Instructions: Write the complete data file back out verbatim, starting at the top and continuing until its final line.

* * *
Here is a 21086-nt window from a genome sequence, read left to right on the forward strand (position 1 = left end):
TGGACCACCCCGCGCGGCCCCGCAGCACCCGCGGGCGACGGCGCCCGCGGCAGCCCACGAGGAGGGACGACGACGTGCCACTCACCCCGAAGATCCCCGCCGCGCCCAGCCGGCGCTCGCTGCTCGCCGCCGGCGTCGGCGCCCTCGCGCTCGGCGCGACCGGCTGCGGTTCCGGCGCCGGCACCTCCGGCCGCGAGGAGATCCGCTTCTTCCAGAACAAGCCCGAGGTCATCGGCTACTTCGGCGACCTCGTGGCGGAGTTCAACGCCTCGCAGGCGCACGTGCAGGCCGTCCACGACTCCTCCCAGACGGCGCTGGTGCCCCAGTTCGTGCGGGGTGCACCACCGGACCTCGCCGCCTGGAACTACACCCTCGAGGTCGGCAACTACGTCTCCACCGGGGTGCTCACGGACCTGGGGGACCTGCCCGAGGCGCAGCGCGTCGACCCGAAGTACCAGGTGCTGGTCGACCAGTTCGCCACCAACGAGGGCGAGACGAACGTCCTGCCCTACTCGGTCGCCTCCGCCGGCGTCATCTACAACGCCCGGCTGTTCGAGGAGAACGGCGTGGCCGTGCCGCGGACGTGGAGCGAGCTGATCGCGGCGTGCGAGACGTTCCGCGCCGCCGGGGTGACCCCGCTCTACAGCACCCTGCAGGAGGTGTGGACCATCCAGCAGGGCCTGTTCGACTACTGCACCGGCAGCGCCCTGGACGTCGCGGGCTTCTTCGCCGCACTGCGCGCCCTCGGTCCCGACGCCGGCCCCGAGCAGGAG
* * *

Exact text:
Here is a 21086-nt window from a genome sequence, read left to right on the forward strand (position 1 = left end):
TGGACCACCCCGCGCGGCCCCGCAGCACCCGCGGGCGACGGCGCCCGCGGCAGCCCACGAGGAGGGACGACGACGTGCCACTCACCCCGAAGATCCCCGCCGCGCCCAGCCGGCGCTCGCTGCTCGCCGCCGGCGTCGGCGCCCTCGCGCTCGGCGCGACCGGCTGCGGTTCCGGCGCCGGCACCTCCGGCCGCGAGGAGATCCGCTTCTTCCAGAACAAGCCCGAGGTCATCGGCTACTTCGGCGACCTCGTGGCGGAGTTCAACGCCTCGCAGGCGCACGTGCAGGCCGTCCACGACTCCTCCCAGACGGCGCTGGTGCCCCAGTTCGTGCGGGGTGCACCACCGGACCTCGCCGCCTGGAACTACACCCTCGAGGTCGGCAACTACGTCTCCACCGGGGTGCTCACGGACCTGGGGGACCTGCCCGAGGCGCAGCGCGTCGACCCGAAGTACCAGGTGCTGGTCGACCAGTTCGCCACCAACGAGGGCGAGACGAACGTCCTGCCCTACTCGGTCGCCTCCGCCGGCGTCATCTACAACGCCCGGCTGTTCGAGGAGAACGGCGTGGCCGTGCCGCGGACGTGGAGCGAGCTGATCGCGGCGTGCGAGACGTTCCGCGCCGCCGGGGTGACCCCGCTCTACAGCACCCTGCAGGAGGTGTGGACCATCCAGCAGGGCCTGTTCGACTACTGCACCGGCAGCGCCCTGGACGTCGCGGGCTTCTTCGCCGCACTGCGCGCCCTCGGTCCCGACGCCGGCCCCGAGCAGGAG